To create seamless gallery walls of tightly bunched pieces, take your time before hanging them and lay them all of on the floor first. In the event they’re all different shapes and sizes, having the larger mosaic pieced together before you start putting holes in the wall is key to custom tailoring and perfecting your overall design.

There are a few tips and tricks to hanging larger piece of art in different rooms as well. A dining room can have pieces hung slightly lower than say, the family room - as you’ll probably be sitting for the majority of time when in the room itself. In play rooms or living rooms, hanging smaller pieces a little higher on the same will help to discourage any tiny, curious fingers from grabbing at the frame.

If you’re dealing with how to hang a number of pieces in a room that requires perfect symmetrical placement, balancing pieces similar in size, shape and subject matter helps create visual harmony over couches, or straddling a wall-mounted shelf. Similarly, you can pair pieces that are all different sizes, but carry a similar theme to create drama.

What Should You Hang?

Knowing how big your pieces should be is great, and realizing that the room plays a pivotal role in promoting energy is key - but what if you don’t know what you should hang in the first place? There’s no right or wrong answer to discovering your taste. Like wine, go with what you like - there’s no reason a certain piece of art should trump another because of artistic merit or hierarchy.

If you’re in the market for an update, a few trends in wall art include:

Blue Art 

Blue is an in-demand colour for 2017. It can promote peacefulness, serenity, and is perfect to complement another trend for interior design - greens for walls. Green is in for 2017 as it's a refreshed and revitalized colour, signalling a fresh start. Blues complement greens, whites and creams.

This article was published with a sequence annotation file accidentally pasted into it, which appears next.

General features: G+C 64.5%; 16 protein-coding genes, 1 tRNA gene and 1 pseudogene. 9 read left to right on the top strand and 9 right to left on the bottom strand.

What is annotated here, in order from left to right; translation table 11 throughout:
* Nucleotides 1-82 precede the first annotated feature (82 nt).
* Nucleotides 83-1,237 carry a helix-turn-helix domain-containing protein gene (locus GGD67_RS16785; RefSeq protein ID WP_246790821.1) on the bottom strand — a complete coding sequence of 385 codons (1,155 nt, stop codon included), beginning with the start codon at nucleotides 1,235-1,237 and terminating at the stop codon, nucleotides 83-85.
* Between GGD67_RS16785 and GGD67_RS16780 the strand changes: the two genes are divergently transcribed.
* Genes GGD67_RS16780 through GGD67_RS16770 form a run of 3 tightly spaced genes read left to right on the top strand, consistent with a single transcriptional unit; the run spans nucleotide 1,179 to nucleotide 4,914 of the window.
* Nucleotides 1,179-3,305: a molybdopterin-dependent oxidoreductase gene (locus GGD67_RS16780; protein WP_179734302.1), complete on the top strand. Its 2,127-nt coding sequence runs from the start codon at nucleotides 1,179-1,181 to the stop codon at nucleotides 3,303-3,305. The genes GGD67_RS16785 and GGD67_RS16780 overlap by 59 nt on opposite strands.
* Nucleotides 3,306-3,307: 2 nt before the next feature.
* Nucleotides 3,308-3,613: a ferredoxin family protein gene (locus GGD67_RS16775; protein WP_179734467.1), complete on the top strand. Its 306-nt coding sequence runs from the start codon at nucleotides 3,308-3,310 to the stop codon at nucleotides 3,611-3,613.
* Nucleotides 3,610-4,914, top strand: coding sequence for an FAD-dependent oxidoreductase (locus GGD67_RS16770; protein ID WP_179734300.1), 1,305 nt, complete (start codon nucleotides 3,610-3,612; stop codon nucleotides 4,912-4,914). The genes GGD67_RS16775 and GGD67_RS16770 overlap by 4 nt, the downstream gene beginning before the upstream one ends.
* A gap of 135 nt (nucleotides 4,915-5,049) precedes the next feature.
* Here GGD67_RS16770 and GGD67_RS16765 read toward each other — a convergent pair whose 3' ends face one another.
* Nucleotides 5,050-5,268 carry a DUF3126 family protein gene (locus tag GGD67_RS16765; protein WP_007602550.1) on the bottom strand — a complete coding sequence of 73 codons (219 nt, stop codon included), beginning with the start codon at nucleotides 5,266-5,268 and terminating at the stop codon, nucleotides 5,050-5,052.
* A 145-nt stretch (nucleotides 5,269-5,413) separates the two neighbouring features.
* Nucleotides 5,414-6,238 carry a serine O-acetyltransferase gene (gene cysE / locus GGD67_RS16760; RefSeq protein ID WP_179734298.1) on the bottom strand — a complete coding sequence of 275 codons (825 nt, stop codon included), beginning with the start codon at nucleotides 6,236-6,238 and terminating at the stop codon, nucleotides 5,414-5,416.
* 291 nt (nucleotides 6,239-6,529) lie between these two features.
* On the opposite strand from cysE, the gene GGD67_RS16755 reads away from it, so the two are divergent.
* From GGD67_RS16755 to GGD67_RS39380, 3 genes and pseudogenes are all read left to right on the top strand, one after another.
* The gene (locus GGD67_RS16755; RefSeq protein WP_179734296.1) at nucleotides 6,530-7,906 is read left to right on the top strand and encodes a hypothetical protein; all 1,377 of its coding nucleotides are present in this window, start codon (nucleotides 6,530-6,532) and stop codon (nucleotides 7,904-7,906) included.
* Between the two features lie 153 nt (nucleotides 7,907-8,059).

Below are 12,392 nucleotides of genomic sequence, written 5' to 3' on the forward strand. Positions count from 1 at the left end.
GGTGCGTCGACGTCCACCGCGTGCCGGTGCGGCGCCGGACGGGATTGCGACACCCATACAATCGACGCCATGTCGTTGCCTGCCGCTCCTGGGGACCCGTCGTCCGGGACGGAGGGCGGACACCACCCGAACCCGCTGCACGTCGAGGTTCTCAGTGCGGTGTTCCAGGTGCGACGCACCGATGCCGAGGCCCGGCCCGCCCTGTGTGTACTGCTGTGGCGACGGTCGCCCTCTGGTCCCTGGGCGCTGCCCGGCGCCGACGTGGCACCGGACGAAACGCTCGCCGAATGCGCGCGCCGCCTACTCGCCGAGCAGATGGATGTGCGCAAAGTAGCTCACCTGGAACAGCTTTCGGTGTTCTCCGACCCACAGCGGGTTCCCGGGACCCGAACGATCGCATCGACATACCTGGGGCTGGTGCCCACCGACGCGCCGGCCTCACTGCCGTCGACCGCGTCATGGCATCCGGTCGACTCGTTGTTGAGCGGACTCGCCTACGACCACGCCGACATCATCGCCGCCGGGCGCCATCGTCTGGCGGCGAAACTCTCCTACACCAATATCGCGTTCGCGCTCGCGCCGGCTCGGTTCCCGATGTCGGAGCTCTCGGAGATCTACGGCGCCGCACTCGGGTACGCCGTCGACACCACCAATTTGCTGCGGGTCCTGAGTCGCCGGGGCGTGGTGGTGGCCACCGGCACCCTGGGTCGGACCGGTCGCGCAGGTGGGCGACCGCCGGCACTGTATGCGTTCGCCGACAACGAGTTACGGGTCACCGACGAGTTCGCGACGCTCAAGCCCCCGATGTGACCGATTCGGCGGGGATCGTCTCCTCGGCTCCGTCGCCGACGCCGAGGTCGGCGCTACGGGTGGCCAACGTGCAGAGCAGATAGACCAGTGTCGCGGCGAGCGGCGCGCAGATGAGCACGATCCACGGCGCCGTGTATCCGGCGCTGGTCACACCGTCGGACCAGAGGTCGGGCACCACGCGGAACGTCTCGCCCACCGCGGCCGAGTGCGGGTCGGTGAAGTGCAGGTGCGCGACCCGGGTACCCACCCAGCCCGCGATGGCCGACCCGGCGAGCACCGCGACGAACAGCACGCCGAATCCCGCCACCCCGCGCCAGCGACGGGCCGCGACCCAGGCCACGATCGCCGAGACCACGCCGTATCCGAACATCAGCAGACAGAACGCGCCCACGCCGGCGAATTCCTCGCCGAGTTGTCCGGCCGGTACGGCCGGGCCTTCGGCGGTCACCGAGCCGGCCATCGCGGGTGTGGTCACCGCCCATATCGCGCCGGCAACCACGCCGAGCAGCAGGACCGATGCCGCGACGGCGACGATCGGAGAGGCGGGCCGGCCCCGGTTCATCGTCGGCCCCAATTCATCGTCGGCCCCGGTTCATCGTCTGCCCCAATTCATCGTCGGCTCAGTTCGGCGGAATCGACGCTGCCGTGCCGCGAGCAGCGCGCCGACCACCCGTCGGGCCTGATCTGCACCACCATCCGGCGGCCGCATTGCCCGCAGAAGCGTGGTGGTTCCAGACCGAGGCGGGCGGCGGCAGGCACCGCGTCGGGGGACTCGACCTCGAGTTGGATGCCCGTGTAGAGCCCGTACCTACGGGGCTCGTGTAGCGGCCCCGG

Pale Pinks 

A Pantone colour of the year for 2016, Rose Quartz is an old favourite enjoying some recharged time in the limelight. It’s great for embracing a sophisticated elegance, and isn’t the “girly” colour we associate with pinks of old. It pairs well with wooden accents , neutral grays and metallic surfaces.

Street Photography 

In 2015, sales of street-based photography jumped by 41% in part because of the emotional responses generated by social media feeds and artistic news-style reporting. Recreating emotionally-charged and artistic scenes in the home lies in an images ability to hold onto lasting appeal.


Abstract painting prints from notable artists such as Jackson Pollock can be both therapeutic, and can spark engaging discussions - great for entertaining. Likewise, the idea of a pattern may be in the overall style of a specific artist, painter or photographer. A stylized Shepard Fairey image, for example, can generate powerful punch in a bland room, in part because of their intriguing content, and their dedication to bold patterns - both systematic and chaotic. When you’re hanging a pattern, make sure to be conscious of where it’s being hung. A powerful pattern shouldn’t be put in the bedroom where you’ll seek solace and calm.


Don’t confuse sculpture a strictly floor-based artform. Many 3-dimensional art pieces can be adapted for use on walls and sculpture art went up 20% in 2016, signalling that shelf art, as well as mountable 3D art is on the rise. Consider a cardboard or ceramic taxidermied deer head for above the mantle.